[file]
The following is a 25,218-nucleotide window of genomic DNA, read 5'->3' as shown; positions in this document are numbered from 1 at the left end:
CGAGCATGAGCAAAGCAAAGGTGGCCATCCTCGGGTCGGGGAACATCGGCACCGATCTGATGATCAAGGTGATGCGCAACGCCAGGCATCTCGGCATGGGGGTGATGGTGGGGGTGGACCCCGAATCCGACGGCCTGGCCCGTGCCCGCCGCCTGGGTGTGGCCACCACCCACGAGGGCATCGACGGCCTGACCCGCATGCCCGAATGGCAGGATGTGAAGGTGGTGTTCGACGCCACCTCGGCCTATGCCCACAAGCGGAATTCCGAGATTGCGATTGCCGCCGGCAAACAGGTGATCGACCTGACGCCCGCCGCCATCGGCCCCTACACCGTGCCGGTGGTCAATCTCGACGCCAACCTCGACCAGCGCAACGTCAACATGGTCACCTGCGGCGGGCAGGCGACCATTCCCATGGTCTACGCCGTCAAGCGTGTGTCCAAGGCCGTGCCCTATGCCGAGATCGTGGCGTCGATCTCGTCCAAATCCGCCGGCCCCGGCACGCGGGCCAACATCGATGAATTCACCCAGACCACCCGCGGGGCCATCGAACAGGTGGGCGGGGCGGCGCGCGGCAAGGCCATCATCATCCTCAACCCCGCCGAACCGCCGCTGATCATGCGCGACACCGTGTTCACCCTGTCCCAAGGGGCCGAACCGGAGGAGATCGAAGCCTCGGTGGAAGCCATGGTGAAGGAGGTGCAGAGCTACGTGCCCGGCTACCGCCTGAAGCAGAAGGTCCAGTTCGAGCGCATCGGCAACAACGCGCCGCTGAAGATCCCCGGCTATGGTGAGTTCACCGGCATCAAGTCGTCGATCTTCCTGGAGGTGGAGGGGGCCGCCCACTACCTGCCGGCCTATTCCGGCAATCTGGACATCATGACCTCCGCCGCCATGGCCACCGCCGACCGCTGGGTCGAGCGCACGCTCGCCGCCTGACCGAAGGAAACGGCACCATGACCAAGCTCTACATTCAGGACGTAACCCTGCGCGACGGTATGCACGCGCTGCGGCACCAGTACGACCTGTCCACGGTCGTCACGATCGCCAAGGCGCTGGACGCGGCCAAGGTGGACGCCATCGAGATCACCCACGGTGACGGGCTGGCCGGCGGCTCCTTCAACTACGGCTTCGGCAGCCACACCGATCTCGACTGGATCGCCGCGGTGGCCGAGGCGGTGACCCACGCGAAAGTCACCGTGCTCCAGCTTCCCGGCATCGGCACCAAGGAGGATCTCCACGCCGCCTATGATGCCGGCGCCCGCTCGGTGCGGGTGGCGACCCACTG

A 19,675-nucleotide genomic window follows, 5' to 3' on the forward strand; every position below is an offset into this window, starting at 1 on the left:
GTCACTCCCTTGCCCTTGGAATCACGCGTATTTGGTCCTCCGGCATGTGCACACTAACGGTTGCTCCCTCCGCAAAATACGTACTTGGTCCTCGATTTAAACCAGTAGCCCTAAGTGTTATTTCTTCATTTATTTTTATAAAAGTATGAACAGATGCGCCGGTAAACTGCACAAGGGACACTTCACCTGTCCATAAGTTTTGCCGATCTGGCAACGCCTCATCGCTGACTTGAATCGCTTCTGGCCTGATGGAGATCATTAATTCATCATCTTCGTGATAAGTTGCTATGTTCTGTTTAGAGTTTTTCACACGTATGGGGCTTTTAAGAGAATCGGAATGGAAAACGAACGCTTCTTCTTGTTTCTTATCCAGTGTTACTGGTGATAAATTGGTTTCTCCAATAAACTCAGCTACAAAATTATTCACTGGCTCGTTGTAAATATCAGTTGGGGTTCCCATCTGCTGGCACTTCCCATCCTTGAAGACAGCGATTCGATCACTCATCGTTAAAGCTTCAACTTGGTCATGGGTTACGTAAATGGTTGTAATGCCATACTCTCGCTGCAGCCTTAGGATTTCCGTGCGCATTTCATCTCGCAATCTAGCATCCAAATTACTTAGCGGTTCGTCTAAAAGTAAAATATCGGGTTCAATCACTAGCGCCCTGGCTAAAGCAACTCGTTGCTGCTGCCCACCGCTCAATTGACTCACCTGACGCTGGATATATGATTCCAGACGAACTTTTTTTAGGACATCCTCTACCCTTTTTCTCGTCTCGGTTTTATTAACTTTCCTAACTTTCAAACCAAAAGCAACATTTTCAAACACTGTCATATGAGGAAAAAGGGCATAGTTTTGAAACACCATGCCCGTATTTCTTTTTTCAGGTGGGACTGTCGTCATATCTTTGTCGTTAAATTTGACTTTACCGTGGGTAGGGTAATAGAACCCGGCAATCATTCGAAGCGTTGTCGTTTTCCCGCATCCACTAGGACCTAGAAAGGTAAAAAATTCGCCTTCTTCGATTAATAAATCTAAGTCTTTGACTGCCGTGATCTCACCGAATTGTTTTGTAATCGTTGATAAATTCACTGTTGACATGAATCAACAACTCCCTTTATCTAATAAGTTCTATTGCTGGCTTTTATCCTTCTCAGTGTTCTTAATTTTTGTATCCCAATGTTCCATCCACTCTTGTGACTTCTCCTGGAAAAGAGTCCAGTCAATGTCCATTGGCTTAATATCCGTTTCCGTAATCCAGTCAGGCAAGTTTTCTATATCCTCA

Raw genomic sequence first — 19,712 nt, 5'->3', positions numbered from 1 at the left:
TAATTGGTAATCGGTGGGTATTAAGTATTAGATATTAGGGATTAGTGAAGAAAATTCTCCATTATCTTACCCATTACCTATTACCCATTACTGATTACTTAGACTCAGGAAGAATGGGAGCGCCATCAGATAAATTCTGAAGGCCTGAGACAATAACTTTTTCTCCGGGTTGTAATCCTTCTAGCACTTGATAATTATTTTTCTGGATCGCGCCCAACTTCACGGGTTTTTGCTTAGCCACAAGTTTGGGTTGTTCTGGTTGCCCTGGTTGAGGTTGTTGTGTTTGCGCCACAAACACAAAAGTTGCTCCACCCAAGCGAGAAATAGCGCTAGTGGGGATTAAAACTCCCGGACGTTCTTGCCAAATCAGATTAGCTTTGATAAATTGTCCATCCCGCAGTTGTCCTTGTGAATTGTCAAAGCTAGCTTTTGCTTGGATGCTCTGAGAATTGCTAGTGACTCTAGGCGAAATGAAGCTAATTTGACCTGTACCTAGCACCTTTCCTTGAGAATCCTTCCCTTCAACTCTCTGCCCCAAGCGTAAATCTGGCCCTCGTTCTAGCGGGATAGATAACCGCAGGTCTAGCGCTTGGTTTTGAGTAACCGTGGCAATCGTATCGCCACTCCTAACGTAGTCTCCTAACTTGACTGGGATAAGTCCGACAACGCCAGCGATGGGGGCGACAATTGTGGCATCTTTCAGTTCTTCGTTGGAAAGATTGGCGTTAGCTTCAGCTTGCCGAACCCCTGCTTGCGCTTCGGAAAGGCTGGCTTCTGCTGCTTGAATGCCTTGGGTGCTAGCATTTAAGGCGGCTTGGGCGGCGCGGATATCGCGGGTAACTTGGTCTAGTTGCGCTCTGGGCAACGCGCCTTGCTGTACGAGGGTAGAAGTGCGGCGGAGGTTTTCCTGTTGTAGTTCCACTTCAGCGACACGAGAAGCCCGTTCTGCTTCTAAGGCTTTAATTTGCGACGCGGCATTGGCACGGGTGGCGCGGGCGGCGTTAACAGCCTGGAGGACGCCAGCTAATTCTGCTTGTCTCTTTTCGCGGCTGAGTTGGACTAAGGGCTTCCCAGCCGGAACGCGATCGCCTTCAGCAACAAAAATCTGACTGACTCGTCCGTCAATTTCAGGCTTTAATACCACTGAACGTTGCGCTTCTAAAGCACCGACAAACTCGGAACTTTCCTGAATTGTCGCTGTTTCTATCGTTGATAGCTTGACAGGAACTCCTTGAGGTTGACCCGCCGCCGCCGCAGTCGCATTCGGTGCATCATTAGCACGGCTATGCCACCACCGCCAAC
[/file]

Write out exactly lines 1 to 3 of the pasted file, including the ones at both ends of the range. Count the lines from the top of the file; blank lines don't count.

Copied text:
The following is a 25,218-nucleotide window of genomic DNA, read 5'->3' as shown; positions in this document are numbered from 1 at the left end:
CGAGCATGAGCAAAGCAAAGGTGGCCATCCTCGGGTCGGGGAACATCGGCACCGATCTGATGATCAAGGTGATGCGCAACGCCAGGCATCTCGGCATGGGGGTGATGGTGGGGGTGGACCCCGAATCCGACGGCCTGGCCCGTGCCCGCCGCCTGGGTGTGGCCACCACCCACGAGGGCATCGACGGCCTGACCCGCATGCCCGAATGGCAGGATGTGAAGGTGGTGTTCGACGCCACCTCGGCCTATGCCCACAAGCGGAATTCCGAGATTGCGATTGCCGCCGGCAAACAGGTGATCGACCTGACGCCCGCCGCCATCGGCCCCTACACCGTGCCGGTGGTCAATCTCGACGCCAACCTCGACCAGCGCAACGTCAACATGGTCACCTGCGGCGGGCAGGCGACCATTCCCATGGTCTACGCCGTCAAGCGTGTGTCCAAGGCCGTGCCCTATGCCGAGATCGTGGCGTCGATCTCGTCCAAATCCGCCGGCCCCGGCACGCGGGCCAACATCGATGAATTCACCCAGACCACCCGCGGGGCCATCGAACAGGTGGGCGGGGCGGCGCGCGGCAAGGCCATCATCATCCTCAACCCCGCCGAACCGCCGCTGATCATGCGCGACACCGTGTTCACCCTGTCCCAAGGGGCCGAACCGGAGGAGATCGAAGCCTCGGTGGAAGCCATGGTGAAGGAGGTGCAGAGCTACGTGCCCGGCTACCGCCTGAAGCAGAAGGTCCAGTTCGAGCGCATCGGCAACAACGCGCCGCTGAAGATCCCCGGCTATGGTGAGTTCACCGGCATCAAGTCGTCGATCTTCCTGGAGGTGGAGGGGGCCGCCCACTACCTGCCGGCCTATTCCGGCAATCTGGACATCATGACCTCCGCCGCCATGGCCACCGCCGACCGCTGGGTCGAGCGCACGCTCGCCGCCTGACCGAAGGAAACGGCACCATGACCAAGCTCTACATTCAGGACGTAACCCTGCGCGACGGTATGCACGCGCTGCGGCACCAGTACGACCTGTCCACGGTCGTCACGATCGCCAAGGCGCTGGACGCGGCCAAGGTGGACGCCATCGAGATCACCCACGGTGACGGGCTGGCCGGCGGCTCCTTCAACTACGGCTTCGGCAGCCACACCGATCTCGACTGGATCGCCGCGGTGGCCGAGGCGGTGACCCACGCGAAAGTCACCGTGCTCCAGCTTCCCGGCATCGGCACCAAGGAGGATCTCCACGCCGCCTATGATGCCGGCGCCCGCTCGGTGCGGGTGGCGACCCACTG

A 19,675-nucleotide genomic window follows, 5' to 3' on the forward strand; every position below is an offset into this window, starting at 1 on the left: